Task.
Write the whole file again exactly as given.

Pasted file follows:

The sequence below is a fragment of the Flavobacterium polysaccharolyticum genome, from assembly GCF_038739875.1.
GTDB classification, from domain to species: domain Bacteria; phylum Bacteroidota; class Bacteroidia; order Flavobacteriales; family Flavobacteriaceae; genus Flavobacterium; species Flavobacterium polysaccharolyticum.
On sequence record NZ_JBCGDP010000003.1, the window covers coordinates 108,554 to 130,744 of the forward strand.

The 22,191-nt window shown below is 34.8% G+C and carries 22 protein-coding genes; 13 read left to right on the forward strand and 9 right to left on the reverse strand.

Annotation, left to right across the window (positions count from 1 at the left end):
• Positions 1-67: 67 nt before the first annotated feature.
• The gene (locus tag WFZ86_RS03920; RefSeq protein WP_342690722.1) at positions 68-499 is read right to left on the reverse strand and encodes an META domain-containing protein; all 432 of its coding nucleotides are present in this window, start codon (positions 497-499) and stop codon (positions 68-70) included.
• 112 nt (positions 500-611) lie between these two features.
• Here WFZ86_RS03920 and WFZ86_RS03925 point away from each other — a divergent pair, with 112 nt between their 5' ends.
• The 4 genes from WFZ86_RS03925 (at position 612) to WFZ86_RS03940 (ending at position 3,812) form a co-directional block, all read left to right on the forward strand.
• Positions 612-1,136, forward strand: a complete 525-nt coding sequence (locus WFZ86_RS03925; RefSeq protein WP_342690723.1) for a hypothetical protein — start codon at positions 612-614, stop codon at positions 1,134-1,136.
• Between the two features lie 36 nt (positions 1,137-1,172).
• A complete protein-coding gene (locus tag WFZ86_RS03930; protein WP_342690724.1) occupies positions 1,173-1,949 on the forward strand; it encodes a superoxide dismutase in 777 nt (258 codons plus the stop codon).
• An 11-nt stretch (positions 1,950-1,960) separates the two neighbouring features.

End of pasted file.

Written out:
The sequence below is a fragment of the Flavobacterium polysaccharolyticum genome, from assembly GCF_038739875.1.
GTDB classification, from domain to species: domain Bacteria; phylum Bacteroidota; class Bacteroidia; order Flavobacteriales; family Flavobacteriaceae; genus Flavobacterium; species Flavobacterium polysaccharolyticum.
On sequence record NZ_JBCGDP010000003.1, the window covers coordinates 108,554 to 130,744 of the forward strand.

The 22,191-nt window shown below is 34.8% G+C and carries 22 protein-coding genes; 13 read left to right on the forward strand and 9 right to left on the reverse strand.

Annotation, left to right across the window (positions count from 1 at the left end):
• Positions 1-67: 67 nt before the first annotated feature.
• The gene (locus tag WFZ86_RS03920; RefSeq protein WP_342690722.1) at positions 68-499 is read right to left on the reverse strand and encodes an META domain-containing protein; all 432 of its coding nucleotides are present in this window, start codon (positions 497-499) and stop codon (positions 68-70) included.
• 112 nt (positions 500-611) lie between these two features.
• Here WFZ86_RS03920 and WFZ86_RS03925 point away from each other — a divergent pair, with 112 nt between their 5' ends.
• The 4 genes from WFZ86_RS03925 (at position 612) to WFZ86_RS03940 (ending at position 3,812) form a co-directional block, all read left to right on the forward strand.
• Positions 612-1,136, forward strand: a complete 525-nt coding sequence (locus WFZ86_RS03925; RefSeq protein WP_342690723.1) for a hypothetical protein — start codon at positions 612-614, stop codon at positions 1,134-1,136.
• Between the two features lie 36 nt (positions 1,137-1,172).
• A complete protein-coding gene (locus tag WFZ86_RS03930; protein WP_342690724.1) occupies positions 1,173-1,949 on the forward strand; it encodes a superoxide dismutase in 777 nt (258 codons plus the stop codon).
• An 11-nt stretch (positions 1,950-1,960) separates the two neighbouring features.